Monday, 12 October 2009

How to get better at just about anything

Performance management is just a posh way of saying: “how do we get better at what we do?”

Assuming that what you do is important to you, your department or organisation, there is enormous benefit to be gained from improving your performance. It’s more fun to produce high quality work, rather than having work corrected or rejected. It’s also more profitable – whether you count profit in monetary or satisfaction terms.

It used to be assumed that our talents and innate capabilities determined how good we could become in a given field, but more recent research has challenged such views. It would be difficult to become exceptional at something for which you have no innate abilities, however. I would never make a world class navigator, for example: my ability to deal with shapes and spaces makes map reading a more exciting venture than was ever intended. But if you are well suited to your chosen pursuit, there is much that can be done to raise your performance above the ordinary:
  1. Practice over a long period of time. The old saying “practice makes perfect” has some truth, although it is not complete in itself. Importantly, there is no evidence that either a child or an adult can perform exceptionally well without experience and practice in their field. Myths about child prodigies conveniently leave out the practice and encouragement they were exposed to from a young age: Mozart’s music and the William sisters’ tennis prowess are good examples. Practice is important – you have to have enough experience in your field to be more than competent.
  2. Stretch yourself when you practice. Once you are competent, and have spent time practicing, just more practice is not enough – you then have to start deliberate, stretching and intensive practice. You have to move from being competent to being very good or exceptional – and that is where deliberate practice is needed. Practice changes from just doing the activity, to do doing the activity better each time. This requires thinking about what can be improved, trying new approaches and finding out what is successful and what is not. This is more tiring, more difficult and requires much more willpower than practising without thought and attention. It also requires breaking out of old habits learnt during the initial practising stage.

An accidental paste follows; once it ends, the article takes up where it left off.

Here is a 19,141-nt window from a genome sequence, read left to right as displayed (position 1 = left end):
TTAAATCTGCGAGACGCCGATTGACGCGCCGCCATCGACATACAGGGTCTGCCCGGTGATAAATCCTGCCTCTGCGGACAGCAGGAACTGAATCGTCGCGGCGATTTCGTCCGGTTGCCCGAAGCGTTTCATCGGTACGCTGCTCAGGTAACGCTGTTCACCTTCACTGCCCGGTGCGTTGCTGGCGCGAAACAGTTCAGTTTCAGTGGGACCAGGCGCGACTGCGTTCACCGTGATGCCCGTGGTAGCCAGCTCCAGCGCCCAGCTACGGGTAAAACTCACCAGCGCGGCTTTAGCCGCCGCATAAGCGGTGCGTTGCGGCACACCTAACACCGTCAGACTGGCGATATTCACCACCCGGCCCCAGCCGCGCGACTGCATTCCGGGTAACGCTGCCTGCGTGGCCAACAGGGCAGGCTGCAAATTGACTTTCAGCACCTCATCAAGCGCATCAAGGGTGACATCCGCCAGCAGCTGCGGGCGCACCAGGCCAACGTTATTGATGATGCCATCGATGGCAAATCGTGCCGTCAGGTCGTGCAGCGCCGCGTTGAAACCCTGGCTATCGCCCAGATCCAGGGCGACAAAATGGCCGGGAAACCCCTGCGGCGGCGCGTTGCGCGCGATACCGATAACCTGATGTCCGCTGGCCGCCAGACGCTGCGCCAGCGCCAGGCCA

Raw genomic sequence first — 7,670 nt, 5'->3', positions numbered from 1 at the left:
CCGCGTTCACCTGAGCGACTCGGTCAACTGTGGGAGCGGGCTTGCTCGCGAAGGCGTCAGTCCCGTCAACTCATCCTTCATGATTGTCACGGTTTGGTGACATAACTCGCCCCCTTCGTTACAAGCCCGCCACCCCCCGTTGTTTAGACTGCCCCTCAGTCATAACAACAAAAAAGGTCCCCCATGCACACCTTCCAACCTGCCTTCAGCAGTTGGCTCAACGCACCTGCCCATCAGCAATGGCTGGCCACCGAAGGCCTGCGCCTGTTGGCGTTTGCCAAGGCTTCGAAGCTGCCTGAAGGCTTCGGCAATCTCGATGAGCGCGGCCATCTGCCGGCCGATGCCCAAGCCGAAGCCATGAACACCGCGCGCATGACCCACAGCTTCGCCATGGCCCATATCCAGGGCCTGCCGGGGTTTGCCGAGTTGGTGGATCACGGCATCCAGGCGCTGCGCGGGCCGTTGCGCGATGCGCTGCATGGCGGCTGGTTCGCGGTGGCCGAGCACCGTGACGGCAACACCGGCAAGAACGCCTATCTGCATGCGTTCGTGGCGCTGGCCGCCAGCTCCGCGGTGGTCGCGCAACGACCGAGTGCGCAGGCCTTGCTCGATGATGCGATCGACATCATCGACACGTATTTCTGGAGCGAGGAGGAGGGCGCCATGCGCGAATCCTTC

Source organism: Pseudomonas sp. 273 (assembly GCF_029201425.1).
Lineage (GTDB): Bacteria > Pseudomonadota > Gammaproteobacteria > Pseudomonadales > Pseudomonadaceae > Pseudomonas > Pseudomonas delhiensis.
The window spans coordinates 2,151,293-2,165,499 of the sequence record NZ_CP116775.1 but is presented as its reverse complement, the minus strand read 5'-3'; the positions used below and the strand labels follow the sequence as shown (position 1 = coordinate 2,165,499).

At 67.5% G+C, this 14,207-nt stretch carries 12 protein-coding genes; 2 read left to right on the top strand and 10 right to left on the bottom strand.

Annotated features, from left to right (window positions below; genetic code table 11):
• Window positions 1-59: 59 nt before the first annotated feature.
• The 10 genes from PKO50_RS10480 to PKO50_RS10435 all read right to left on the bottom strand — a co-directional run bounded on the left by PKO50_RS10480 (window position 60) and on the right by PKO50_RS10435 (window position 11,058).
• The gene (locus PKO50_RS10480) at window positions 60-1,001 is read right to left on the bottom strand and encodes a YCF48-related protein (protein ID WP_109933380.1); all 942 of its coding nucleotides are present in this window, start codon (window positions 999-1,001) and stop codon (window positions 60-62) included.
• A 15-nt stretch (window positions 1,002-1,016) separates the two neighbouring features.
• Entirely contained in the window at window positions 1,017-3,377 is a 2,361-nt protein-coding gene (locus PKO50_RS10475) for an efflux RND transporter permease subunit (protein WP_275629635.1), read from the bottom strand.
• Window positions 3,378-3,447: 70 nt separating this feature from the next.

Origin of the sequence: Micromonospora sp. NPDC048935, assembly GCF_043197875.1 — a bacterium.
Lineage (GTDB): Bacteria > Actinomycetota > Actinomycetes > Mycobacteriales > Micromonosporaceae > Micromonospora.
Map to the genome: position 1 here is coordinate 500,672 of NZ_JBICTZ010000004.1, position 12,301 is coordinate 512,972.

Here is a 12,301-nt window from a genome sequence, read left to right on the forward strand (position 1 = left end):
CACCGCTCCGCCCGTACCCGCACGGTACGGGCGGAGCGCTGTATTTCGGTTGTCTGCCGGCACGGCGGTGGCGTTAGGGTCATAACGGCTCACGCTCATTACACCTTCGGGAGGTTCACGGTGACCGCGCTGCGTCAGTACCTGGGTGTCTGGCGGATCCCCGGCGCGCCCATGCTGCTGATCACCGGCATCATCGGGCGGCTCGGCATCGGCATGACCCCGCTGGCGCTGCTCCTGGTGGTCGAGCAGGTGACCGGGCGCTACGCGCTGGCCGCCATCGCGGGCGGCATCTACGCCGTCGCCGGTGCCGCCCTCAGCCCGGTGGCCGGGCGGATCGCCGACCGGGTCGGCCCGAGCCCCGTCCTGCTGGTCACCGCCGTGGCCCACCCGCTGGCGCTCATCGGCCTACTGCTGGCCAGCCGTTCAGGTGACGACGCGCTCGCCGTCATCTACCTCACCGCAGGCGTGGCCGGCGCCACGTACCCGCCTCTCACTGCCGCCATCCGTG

3. Monitor feedback. Be systematic about monitoring your performance, and reflect on what works and what doesn’t. If you can’t or won’t measure it, you can’t improve.
  4. Work with someone better than you. Find someone who is better to make suggestions based on your performance. That is why a personal trainer works so well when you are trying to lose weight or get fit. They are able to stretch your practice, based on your performance, whilst monitoring how well you are doing. Working in a team or with a coach also has a positive correlation to improved performance for the same reasons.
  5. Benchmark your performance. Being able to compare how well (or badly) you are doing is important. This is why working in a team or with a coach works well. The competitive nature of benchmarking also has a positive correlation to high performance. League tables are a good example of this – for the motivated individual, team, department or organisation, league tables provide clear feedback on progress.

Research into expert performance has shown that improvement is slow but gradual for those that work on their performance in a determined way. Such work is not comfortable or easy, rather it pushes the individual to the edge of what they are capable of, thereby building up new experiences and new capabilities. Search and experimentation lie at the heart of expert performance; constantly pushing the limits on what is possible and what is excellent.

No comments:

Post a Comment